Pollution

Kristy Grijalva

What is Pollution?

Pollution: Is the contamination of air, soil, or water by the discharge of harmful substances. Pollution prevention is the reduction or elimination of pollution at the source (source reduction) instead of at the end-of-the-pipe or stack. Pollution prevention occurs when raw materials, water, energy and other resources are utilized more efficiently, when less harmful substances are substituted for hazardous ones, and when toxic substances are eliminated from the production process. By reducing the use and production of hazardous substances, and by operating more efficiently we protect human health, strengthen our economic well-being, and preserve the environment.

http://www.p2.org/about/what-is-pollution-prevention/




Air Pollution

Smog hanging over cities is the most familiar and obvious form of air pollution. But there are different kinds of pollution some visible, some invisible that contribute to global warming. Generally any substance that people introduce into the atmosphere that has damaging effects on living things and the environment is considered air pollution


http://environment.nationalgeographic.com/environment/global-warming/pollution-overview/

Carbon dioxide, a greenhouse gas, is the main pollutant that is warming Earth. Though living things emit carbon dioxide when they breathe, carbon dioxide is widely considered to be a pollutant when associated with cars, planes, power plants, and other human activities that involve the burning of fossil fuels such as gasoline and natural gas. In the past 150 years, such activities have pumped enough carbon dioxide into the atmosphere to raise its levels higher than they have been for hundreds of thousands of years.



Water Pollution

Water pollution is usually caused by human activities. Different human sources add to the pollution of water. There are two sorts of sources, point and nonpoint sources. Point sources discharge pollutants at specific locations through pipelines or sewers into the surface water. Nonpoint sources are sources that cannot be traced to a single site of discharge.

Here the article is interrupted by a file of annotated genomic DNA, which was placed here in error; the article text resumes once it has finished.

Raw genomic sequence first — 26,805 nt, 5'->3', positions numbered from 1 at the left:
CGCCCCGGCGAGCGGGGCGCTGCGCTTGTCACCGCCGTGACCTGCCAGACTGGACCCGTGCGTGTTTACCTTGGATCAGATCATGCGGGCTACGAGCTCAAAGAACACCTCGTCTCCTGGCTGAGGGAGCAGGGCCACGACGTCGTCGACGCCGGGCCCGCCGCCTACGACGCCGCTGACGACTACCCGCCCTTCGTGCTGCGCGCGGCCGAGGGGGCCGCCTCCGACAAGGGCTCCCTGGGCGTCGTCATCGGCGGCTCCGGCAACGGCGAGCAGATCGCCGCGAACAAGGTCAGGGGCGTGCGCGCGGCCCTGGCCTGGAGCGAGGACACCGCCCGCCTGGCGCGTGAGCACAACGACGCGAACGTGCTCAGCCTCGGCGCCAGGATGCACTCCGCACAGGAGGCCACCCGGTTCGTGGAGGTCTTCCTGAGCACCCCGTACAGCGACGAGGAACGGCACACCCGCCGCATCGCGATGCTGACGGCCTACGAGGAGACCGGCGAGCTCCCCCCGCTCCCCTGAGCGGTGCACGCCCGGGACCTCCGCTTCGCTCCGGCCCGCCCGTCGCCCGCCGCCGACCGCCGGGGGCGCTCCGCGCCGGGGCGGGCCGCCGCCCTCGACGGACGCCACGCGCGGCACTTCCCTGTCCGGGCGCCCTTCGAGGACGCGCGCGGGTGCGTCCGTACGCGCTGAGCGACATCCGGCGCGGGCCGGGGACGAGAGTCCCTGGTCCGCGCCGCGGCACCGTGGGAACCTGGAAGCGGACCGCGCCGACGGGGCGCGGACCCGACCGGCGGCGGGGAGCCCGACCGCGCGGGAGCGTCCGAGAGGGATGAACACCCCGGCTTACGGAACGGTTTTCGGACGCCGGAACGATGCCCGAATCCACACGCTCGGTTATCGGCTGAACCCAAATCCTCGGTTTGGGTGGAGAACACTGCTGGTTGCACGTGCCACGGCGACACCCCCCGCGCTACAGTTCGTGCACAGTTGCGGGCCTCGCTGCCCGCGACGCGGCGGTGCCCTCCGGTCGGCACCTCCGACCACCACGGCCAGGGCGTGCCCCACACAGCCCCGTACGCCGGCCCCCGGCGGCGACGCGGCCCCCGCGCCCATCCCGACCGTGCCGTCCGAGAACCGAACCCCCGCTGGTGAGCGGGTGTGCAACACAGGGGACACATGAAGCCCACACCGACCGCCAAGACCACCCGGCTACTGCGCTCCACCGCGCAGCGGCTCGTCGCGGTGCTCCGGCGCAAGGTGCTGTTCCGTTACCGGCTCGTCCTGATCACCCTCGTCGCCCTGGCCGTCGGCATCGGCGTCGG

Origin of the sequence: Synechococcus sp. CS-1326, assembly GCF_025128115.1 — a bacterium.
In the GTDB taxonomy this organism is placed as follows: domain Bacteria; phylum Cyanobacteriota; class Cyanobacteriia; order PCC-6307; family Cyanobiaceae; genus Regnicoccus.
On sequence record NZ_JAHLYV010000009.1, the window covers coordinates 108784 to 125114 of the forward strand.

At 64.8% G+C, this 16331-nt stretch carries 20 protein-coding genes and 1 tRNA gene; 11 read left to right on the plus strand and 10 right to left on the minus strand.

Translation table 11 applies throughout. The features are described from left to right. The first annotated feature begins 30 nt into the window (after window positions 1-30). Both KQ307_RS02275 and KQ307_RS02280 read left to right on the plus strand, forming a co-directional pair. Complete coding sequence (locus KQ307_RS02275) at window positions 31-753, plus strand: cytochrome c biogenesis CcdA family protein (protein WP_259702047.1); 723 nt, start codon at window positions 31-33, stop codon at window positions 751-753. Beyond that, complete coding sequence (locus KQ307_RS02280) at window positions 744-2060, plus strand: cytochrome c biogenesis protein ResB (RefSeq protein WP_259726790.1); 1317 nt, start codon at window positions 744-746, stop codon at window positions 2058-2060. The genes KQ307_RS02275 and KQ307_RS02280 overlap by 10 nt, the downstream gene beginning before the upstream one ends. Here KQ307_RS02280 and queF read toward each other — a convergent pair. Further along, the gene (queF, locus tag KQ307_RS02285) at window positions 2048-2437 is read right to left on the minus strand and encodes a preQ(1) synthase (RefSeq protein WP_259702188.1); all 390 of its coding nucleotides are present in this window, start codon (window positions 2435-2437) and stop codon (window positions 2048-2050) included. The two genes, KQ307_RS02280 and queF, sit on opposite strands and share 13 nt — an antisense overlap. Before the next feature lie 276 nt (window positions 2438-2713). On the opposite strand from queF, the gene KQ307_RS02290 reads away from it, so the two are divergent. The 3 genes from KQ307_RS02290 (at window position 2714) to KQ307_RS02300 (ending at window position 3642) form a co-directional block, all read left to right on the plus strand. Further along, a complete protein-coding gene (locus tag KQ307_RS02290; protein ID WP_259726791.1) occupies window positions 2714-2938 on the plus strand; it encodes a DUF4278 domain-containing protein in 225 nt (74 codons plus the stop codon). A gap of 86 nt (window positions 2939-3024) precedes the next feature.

Examples of point sources are: factories, sewage treatment plants, underground mines, oil wells, oil tankers and agriculture.
Examples of nonpoint sources are: acid deposition from the air, traffic, pollutants that are spread through rivers and pollutants that enter the water through groundwater.
Nonpoint pollution is hard to control because the perpetrators cannot be traced.

Read more: http://www.lenntech.com/water-pollution-faq.htm#ixzz2ilJCEphA


Water pollution is any chemical, physical or biological change in the quality of water that has a harmful effect on any living thing that drinks or uses or lives in it. When humans drink polluted water it often has serious effects on their health. Water pollution can also make water unsuited for the des
ired use.

http://www.lenntech.com/water-pollution-faq.htm





Junk Needs Clean Up, Scientists Say!

Space Pollution: On October 4, 1957 the first artificial satellite was launched. This metallic ball was called Sputnik I, weighing 184 pounds and carrying equipment to measure the density of the atmosphere. However, 96 days later Sputnik I re-entered the earth's atmosphere. Still, it was considered a large-scale success. On April 12, 1961 the race for who would be the first man in space came to an end. A Soviet test pilot, Yuri Gagarin, became the first human being in space. These two events marked the beginning of exploration in a new frontier and the beginning of a new and unfamiliar type of pollution.

http://www.huffingtonpost.com/2011/09/01/space-pollution-junk_n_945020.html

Ways to Reduce Air Pollution

  • Conserve energy - turn off appliances and lights when you leave the room.
  • Connect your outdoor lights to a timer or use solar lighting.
  • Lower the thermostat on your water heater to 120F.
  • Wash clothes with warm or cold water instead of hot.
  • Buy green electricity-produced by low-or even zero-pollution facilities.


What Can We Do About the Space Junk Problem?

Guest contributor and spaceflight expert Lucy Rogers investigates the space debris problem and discusses how we could reduce, reuse and recycle.


We have been polluting space since Sputnik first orbited the Earth in 1957. For many years we have ignored it


Collisions between space debris and satellites threaten many of the systems we use in our daily lives, from financial transactions to weather reports, live television news reporting to air traffic control. If nothing is done soon, we will no longer have safe corridors to space, and critical low-Earth orbits will become unusable.


Ways to reduce water pollution

  • Conserve water by turning off the tap when running water is not necessary. This helps prevent water shortages and reduces the amount of contaminated water that needs treatment.
  • Be careful about what you throw down your sink or toilet. Don’t throw paints, oils or other forms of litter down the drain.
  • Don’t throw litter into rivers, lakes or oceans. Help clean up any litter you see on beaches or in rivers and lakes, make sure it is safe to collect the litter and put it in a nearby dustbin.
  • By having more plants in your garden you are preventing fertiliser, pesticides and contaminated water from running off into nearby water sources.
  • Take great care not to overuse pesticides and fertilisers. This will prevent runoffs of the material into nearby water sources.